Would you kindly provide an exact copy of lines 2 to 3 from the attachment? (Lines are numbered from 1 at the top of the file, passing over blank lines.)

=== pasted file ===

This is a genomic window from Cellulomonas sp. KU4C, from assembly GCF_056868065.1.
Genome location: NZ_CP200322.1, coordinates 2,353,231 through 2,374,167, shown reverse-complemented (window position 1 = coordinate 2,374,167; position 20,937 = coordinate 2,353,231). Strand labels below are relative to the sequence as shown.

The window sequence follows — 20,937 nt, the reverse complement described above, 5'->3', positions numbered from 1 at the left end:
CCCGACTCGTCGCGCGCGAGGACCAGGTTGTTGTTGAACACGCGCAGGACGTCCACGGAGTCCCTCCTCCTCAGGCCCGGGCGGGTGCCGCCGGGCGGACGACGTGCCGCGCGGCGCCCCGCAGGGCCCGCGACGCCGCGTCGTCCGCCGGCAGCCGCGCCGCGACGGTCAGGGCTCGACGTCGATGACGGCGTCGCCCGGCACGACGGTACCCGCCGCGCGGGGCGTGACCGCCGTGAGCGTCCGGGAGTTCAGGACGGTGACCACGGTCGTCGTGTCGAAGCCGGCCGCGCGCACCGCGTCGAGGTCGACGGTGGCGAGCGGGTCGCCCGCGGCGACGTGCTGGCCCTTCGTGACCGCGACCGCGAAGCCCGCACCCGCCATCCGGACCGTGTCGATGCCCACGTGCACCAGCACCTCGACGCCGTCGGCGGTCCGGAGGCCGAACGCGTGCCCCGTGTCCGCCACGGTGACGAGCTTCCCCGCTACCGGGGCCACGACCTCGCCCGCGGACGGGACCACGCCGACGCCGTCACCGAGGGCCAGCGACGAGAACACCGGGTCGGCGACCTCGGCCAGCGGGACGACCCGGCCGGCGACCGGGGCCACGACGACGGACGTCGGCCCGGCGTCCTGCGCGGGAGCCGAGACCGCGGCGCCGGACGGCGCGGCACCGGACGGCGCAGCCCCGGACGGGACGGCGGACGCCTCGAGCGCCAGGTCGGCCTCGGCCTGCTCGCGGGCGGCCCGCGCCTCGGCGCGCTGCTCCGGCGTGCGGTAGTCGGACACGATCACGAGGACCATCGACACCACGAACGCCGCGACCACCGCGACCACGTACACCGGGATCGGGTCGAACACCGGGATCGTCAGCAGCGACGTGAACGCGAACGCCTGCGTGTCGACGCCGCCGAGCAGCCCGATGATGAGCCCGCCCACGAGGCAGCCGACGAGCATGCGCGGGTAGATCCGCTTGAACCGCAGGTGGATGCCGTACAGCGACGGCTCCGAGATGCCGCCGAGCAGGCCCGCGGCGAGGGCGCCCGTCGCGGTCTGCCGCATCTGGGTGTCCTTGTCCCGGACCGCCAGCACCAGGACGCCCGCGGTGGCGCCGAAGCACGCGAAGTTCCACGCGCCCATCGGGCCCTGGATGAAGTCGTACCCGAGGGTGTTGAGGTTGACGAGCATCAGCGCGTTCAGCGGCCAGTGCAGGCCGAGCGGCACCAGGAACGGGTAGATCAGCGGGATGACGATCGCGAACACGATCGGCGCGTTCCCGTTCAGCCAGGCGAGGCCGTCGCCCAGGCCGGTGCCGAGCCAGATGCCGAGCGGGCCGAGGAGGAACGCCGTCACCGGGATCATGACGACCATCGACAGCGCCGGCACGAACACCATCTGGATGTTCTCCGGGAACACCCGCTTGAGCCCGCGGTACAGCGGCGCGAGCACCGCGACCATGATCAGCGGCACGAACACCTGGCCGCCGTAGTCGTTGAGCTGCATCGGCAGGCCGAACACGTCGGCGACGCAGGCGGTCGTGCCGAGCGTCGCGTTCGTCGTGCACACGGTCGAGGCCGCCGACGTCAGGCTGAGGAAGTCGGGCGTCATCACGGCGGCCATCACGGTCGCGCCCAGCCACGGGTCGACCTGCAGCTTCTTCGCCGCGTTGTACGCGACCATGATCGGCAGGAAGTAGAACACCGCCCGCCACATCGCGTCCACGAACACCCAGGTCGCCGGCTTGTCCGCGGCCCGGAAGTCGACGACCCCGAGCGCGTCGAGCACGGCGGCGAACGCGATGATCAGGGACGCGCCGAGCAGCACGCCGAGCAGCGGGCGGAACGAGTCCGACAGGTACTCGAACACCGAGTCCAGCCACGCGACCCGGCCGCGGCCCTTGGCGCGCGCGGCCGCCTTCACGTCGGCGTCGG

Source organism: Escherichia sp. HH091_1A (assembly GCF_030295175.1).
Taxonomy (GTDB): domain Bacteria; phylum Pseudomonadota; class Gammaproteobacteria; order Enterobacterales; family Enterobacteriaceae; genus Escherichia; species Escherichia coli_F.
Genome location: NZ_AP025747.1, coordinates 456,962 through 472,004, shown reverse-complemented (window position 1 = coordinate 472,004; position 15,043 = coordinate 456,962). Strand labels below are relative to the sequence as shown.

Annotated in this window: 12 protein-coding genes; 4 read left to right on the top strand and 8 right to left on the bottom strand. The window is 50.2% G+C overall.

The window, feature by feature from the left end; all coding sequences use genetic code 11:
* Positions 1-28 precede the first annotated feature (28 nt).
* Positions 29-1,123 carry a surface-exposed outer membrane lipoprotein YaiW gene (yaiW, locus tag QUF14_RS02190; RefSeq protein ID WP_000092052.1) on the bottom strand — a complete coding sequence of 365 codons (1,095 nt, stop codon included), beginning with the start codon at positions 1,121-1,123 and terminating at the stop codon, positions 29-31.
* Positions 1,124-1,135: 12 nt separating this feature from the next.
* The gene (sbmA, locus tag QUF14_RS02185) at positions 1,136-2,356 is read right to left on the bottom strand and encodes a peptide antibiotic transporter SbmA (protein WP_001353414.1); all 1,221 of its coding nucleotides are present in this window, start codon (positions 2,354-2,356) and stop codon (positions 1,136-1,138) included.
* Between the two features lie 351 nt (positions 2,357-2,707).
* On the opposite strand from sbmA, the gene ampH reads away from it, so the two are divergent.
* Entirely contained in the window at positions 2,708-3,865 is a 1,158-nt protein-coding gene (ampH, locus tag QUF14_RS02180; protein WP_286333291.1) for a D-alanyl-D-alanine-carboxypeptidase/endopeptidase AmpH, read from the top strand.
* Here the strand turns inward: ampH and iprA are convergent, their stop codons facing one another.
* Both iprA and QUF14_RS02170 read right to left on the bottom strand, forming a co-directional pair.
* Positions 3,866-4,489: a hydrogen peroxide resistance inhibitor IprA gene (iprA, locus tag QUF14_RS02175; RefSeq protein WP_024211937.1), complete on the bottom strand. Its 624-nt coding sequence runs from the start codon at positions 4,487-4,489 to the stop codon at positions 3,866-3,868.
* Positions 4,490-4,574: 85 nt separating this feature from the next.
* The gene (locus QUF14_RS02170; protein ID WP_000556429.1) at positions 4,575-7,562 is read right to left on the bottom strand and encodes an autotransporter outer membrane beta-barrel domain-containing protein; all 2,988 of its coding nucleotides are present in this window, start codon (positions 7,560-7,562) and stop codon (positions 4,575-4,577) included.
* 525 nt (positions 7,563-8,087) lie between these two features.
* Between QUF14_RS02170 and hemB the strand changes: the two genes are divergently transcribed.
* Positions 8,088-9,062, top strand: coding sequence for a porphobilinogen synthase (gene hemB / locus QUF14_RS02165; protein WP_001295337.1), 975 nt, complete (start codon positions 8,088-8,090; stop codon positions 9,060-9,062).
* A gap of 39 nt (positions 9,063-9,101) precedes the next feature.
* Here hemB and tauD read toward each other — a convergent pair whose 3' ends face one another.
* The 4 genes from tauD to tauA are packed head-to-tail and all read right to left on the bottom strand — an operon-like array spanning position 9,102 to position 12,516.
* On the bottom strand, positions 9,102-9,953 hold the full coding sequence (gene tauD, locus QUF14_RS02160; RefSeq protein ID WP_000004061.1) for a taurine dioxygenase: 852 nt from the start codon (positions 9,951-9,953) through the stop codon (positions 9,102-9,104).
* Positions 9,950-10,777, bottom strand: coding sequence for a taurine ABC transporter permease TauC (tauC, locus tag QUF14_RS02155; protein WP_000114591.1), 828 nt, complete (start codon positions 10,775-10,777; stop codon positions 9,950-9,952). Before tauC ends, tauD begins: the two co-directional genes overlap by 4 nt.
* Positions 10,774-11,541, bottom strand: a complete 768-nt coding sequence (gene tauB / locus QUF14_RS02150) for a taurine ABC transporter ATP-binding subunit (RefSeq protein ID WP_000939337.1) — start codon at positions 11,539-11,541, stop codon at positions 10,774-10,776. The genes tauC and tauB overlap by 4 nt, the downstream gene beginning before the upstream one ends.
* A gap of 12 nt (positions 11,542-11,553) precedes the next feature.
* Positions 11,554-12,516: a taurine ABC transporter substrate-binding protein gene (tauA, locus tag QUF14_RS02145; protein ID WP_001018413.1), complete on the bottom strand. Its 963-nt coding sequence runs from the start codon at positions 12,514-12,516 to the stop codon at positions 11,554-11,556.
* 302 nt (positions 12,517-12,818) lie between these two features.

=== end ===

Genome location: NZ_CP200322.1, coordinates 2,353,231 through 2,374,167, shown reverse-complemented (window position 1 = coordinate 2,374,167; position 20,937 = coordinate 2,353,231). Strand labels below are relative to the sequence as shown.

The window sequence follows — 20,937 nt, the reverse complement described above, 5'->3', positions numbered from 1 at the left end: